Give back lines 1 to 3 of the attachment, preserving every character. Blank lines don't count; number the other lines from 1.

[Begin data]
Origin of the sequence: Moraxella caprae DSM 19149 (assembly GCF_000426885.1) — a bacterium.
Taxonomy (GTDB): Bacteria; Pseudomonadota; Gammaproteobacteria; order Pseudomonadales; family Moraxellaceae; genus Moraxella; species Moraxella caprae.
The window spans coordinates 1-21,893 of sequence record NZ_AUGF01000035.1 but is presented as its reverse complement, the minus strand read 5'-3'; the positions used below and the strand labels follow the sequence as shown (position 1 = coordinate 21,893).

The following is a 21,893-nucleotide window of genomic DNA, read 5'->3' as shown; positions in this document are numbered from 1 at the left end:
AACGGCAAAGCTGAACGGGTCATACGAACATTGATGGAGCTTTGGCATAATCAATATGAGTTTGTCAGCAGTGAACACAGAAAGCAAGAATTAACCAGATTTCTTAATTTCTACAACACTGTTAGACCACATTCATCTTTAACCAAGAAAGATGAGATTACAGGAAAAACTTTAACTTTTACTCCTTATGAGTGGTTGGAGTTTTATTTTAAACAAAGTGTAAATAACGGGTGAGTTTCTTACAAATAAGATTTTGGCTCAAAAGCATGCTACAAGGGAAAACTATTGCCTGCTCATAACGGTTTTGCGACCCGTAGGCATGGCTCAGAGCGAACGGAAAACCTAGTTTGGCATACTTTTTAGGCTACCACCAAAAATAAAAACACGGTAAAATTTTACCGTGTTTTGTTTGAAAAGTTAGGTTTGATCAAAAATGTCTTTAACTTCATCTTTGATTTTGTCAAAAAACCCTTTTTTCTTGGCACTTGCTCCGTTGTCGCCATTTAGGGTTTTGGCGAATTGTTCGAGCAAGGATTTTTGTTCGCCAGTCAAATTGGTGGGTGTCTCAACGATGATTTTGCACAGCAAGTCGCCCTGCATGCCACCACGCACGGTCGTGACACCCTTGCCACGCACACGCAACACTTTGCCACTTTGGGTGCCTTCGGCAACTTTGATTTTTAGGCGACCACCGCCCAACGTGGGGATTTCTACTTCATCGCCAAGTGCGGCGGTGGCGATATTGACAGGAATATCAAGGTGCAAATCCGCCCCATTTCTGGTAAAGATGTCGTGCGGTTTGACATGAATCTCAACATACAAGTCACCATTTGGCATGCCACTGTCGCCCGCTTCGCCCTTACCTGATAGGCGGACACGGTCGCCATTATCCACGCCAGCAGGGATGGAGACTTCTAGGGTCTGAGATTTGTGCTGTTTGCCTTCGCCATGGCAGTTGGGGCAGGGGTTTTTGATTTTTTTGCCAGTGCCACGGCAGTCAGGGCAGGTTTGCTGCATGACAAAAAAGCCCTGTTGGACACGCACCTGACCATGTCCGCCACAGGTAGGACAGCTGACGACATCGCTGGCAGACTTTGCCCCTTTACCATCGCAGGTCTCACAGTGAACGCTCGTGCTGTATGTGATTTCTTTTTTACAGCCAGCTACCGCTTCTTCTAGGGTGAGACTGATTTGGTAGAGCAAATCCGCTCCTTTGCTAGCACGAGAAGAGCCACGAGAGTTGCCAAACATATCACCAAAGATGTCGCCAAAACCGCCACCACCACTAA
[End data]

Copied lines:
Origin of the sequence: Moraxella caprae DSM 19149 (assembly GCF_000426885.1) — a bacterium.
Taxonomy (GTDB): Bacteria; Pseudomonadota; Gammaproteobacteria; order Pseudomonadales; family Moraxellaceae; genus Moraxella; species Moraxella caprae.
The window spans coordinates 1-21,893 of sequence record NZ_AUGF01000035.1 but is presented as its reverse complement, the minus strand read 5'-3'; the positions used below and the strand labels follow the sequence as shown (position 1 = coordinate 21,893).